Kelly - Yeah. the tightness comes from a consistency, more than anything. More than from the longevity of playing I think it comes from the consistency of practice and rehearsing. I mean if you don't keep it up your bound to fuck up, its all about keeping it in the pocket. Of course we grow as musicians. I mean that's another thing about influence, what you listen to, you get your head around the whole idea of writing and composing music and to some degree that's a detriment because the more you have to convey to the other band members or the more sound you want to get which is straying further away from an instrument sound if you are listening to Brahms your instrumentation changes drastically as it would when listening to a Lobby Loyde record. So to be able to go from , I think some of our charm is to go into different areas. The more we change that up, the more inconsistencies come, so to really hit them on the head you have to harmonise with each part and that can only come from practice playing together.
ive us some thoughts on the Melbourne music scene. Favourite venues to play? favourite local bands? criticisms? lessons learnt? etc.
Ethan - I like the Retreat Hotel, they have a huge Beer Garden, they treat their bands well, they pay well. We try be more than hospitable toward them. Always a crowd, love the place. The totes sweet, which happens to be where our single launch is. Melbourne music is bit confused at the moment, I think, it's hard to find the truth in the over saturated market. Too much separation in the bands. Too many bands diving into all of those corners. There's so much going on, so many ideas that people are trying to convey. It's great, it's always the birth of new things, start with a bit of turmoil and a bit of something.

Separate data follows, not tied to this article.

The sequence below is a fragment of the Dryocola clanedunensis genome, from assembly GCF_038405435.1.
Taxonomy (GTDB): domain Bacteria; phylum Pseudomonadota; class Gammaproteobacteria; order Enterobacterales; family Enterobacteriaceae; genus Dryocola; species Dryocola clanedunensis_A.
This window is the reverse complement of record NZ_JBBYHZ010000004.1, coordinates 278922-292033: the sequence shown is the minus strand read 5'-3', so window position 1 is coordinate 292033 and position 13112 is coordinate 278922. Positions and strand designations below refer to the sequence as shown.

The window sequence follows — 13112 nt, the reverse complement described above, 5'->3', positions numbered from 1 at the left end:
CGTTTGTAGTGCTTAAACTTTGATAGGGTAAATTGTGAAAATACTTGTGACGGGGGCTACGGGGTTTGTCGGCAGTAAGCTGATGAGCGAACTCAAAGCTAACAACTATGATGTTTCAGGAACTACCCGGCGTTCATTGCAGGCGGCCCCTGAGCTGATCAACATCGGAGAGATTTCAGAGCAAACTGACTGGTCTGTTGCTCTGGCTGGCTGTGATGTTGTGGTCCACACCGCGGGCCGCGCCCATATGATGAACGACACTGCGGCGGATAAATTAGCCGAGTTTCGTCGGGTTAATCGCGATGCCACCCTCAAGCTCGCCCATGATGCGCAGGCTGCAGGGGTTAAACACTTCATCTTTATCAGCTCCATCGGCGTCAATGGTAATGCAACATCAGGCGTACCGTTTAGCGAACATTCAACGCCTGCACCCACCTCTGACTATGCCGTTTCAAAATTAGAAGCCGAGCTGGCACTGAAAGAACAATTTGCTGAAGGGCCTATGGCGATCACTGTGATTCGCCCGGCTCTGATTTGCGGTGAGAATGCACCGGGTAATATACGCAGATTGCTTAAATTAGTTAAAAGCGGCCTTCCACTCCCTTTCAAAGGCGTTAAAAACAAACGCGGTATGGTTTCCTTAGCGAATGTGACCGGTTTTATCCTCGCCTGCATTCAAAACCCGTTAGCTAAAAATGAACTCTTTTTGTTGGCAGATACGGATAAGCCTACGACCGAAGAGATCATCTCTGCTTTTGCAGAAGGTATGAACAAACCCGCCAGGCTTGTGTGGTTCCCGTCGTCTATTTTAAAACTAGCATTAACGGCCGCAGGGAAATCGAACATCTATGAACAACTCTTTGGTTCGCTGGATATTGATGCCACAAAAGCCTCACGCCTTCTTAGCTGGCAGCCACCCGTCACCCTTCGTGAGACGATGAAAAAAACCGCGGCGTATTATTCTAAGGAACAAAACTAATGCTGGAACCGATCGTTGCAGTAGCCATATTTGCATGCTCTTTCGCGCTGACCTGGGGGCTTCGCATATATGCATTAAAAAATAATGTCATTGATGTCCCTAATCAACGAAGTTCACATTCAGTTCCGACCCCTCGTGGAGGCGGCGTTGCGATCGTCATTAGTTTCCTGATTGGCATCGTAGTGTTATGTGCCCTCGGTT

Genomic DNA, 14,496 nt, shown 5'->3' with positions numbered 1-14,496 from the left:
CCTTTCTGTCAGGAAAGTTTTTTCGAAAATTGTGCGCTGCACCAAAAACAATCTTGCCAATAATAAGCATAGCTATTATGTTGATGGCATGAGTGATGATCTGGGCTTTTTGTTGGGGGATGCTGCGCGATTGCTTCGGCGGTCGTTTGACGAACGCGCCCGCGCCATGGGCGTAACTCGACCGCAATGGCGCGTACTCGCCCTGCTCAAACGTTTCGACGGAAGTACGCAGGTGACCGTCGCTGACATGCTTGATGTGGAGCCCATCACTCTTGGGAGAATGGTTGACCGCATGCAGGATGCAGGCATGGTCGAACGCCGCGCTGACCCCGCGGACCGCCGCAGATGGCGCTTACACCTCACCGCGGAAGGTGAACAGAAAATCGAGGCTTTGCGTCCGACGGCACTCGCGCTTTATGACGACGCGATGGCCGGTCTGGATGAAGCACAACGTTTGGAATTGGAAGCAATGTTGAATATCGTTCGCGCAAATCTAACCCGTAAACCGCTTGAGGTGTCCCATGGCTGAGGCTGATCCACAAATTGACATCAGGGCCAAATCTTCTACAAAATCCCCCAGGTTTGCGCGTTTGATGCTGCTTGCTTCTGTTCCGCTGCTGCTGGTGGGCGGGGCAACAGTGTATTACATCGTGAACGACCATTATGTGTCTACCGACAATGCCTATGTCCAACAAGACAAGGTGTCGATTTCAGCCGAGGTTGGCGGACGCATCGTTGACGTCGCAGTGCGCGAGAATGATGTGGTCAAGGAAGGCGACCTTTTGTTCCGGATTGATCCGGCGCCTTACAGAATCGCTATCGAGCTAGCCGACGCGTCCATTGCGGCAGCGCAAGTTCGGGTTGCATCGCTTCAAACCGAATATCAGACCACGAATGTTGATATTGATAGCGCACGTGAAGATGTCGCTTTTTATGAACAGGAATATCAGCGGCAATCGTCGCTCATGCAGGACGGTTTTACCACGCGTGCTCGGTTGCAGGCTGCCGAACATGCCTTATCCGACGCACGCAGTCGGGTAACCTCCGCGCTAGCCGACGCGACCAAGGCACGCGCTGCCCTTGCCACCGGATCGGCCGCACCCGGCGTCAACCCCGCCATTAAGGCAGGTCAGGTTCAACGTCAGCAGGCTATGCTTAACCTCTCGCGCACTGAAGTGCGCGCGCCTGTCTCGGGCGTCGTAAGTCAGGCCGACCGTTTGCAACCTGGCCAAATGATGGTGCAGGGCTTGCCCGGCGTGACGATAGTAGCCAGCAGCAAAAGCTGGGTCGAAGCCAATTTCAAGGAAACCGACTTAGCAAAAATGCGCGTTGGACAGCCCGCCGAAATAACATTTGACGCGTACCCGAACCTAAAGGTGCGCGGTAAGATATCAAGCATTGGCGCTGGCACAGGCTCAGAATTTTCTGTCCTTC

Jesse - Ofcourse Melbourne has an amazing music scene, it's very colourful. and there's all different types shapes and sizes a lot of them are very very talented and quite a few of them are quite shit. But you're going to get that anywhere aren't you. I believe people are working very hard and some of them get the attention they deserve, a classical example is RVG because they are an amazing band and their song writing is something else and they definitely deserve the attention and who else there just a few bands that are just nothing. playing around Melbourne is great because you do have so many venues on option and you got the standard like the old bar, the tote, grace darling and every time you go there you're gonna see a familiar face and we're supporting one another it's a beautiful thing.
Definitely, every gig is different I guess and yeah you always have to predict the unpredictable and yeah I dunno there's a lot of really nice people out there and theres definitely a lot more people out there waiting to meet you and one thing I always appreciated is you can go to almost any gig and you can feel safe and secure. And if someone is acting irrationally or irresponsibly they will be told and probably kicked out and it's a good thing for people to know and a good thing for anyone to feel safe
Kelly - Well i always stray away from this term 'scene' because it always seems ephemeral, which is somewhat good and somewhat bad you want to champion these fleeting moments. So I try and call it a circuit. As much as we want to think there is a sound going on and there is a sound going on but no one is hanging onto each others coat tails too much. It took awhile but sooner or later you play with the same people on the circuit playing for the same common cause and same common interest and that's a lot more important than the sound. I think if you have a sound and create a theme and it becomes insular, that's where it becomes detrimental. The beauty of Melbourne, a place like the tote, its playing electronic acts now. Where as before it was all hard rock if you weren't playing the cramps you weren't playing. You know MC5 and all that shit.